Polycystic kidney disease (PKD)
What is it?
Polycystic kidney disease, identified by the acronym ADPKD (Autosomic Dominant Kidney Disease), is an autosomal dominant, chronic, multisystem, progressive genetic disease affecting over 13 million people worldwide (60,000 in Italy alone). The disease is characterised by the development and enlargement of multiple cysts in both kidneys. The cysts are often accompanied by abnormalities of the blood vessels, liver, pancreas and heart. It is the most common hereditary kidney disease and is responsible for 5-10% of cases of end-stage chronic renal failure. Over the years, however, medical advances have improved the diagnosis, monitoring and treatment of this disease, and it is now possible to offer better support to patients and their families.
Which are the symptoms?
The clinical manifestations of this condition such as pain (in the back and/or sides of the abdomen), hematuria, hypertension, and progression of renal failure correlate with the severity of structural changes in the number and size of renal cysts. The progressive appearance of renal cysts leads to progressive enlargement of the kidneys, which may increase to ten times their normal size. This enlargement can lead, especially in advanced stages of the disease, to compression disorders of adjacent anatomical structures. The patient may then have symptoms such as difficulty breathing, eating, digesting, until it becomes complicated to carry out activities of daily living. Complications of the disease include possible hemorrhage or infection of renal cysts, occasionally rupture of a cyst may result in severe overinfection (pyelonephritis, abscesses) or bleeding that may require the use of blood transfusions. Arterial hypertension is a frequent manifestation (50-70% cases), the prevalence of which increases proggressively with age. Extrarenal manifestations of the disease include: hepatic polycystosis which is the most frequent extrarenal manifestation, intracranial aneurysms (in 10% cases), cardiac involvement with left ventricular hypertrophy, pancreatic cysts (in 8% cases), abdominal hernias and colonic diverticulosis.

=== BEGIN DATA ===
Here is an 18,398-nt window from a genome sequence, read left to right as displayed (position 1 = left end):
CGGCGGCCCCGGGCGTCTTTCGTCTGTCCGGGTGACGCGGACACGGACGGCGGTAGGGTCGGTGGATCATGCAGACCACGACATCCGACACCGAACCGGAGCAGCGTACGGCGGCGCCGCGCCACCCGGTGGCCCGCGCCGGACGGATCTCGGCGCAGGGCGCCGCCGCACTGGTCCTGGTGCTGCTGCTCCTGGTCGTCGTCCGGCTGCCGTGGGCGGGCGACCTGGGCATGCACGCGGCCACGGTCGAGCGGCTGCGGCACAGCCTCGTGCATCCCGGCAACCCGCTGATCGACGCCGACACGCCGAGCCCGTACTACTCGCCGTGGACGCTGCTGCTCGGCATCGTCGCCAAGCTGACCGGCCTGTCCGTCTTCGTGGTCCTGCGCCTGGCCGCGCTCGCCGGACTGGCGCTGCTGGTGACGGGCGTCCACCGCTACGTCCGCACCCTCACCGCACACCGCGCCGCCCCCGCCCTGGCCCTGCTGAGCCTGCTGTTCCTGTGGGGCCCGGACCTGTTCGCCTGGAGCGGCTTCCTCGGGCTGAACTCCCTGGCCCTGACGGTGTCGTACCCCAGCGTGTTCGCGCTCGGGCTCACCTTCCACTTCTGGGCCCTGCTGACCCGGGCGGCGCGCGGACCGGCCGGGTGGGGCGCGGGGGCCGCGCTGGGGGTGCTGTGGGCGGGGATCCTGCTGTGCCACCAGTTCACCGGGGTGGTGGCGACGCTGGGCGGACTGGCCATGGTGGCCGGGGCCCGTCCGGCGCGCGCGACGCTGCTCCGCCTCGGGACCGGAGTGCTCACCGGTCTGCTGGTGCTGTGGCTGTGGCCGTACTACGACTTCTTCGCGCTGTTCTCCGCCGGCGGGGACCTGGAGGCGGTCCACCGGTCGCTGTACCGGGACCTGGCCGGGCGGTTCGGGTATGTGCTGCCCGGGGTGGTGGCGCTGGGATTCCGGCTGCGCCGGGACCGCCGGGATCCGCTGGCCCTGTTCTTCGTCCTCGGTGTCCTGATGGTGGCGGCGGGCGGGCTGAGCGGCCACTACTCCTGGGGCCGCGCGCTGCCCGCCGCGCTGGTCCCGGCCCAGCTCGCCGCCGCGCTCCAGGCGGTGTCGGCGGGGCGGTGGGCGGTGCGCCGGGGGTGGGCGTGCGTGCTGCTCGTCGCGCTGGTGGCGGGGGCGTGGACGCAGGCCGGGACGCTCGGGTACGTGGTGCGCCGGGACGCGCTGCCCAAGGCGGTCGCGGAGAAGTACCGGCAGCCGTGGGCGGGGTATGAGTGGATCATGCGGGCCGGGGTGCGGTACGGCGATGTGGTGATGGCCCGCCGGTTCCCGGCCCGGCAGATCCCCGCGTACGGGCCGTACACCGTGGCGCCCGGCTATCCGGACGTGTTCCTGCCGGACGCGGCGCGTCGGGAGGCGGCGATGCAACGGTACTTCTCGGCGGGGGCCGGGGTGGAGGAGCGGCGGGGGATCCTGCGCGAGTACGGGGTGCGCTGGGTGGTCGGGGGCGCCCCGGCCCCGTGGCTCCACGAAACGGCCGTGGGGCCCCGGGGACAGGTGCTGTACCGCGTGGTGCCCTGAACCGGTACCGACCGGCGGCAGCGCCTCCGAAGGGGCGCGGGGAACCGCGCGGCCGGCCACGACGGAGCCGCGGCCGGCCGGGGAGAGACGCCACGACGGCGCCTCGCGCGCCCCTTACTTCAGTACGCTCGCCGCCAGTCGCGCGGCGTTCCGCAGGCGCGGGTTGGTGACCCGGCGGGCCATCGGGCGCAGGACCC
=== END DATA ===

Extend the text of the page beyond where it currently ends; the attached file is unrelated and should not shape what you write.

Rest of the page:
- pain in the back and sides of the abdomen
- sense of gastric fullness
- blood in the urine
- burning and pain during urination
How is it diagnosed?
For family members of people with ADPKD, presymptomatic screening is indicated by ultrasound and sequencing of the two underlying genes (PKD1 and PKD2). To this end, specialised nephrological examinations are carried out in our outpatient clinic in cooperation with the medical genetics service. In addition, a team of doctors and nurses takes care of the patient with a comprehensive approach that takes into account the clinical, psychological and family issues associated with the disease.
How is it treated?
Current treatments are aimed at combating renal and extrarenal complications. In addition, therapy to slow down the development of cysts has recently become available for patients at risk of developing end-stage renal failure. Adequate blood pressure control and restriction of various factors such as caffeine, smoking, protein and salt intake have a positive effect on the progression of the disease.
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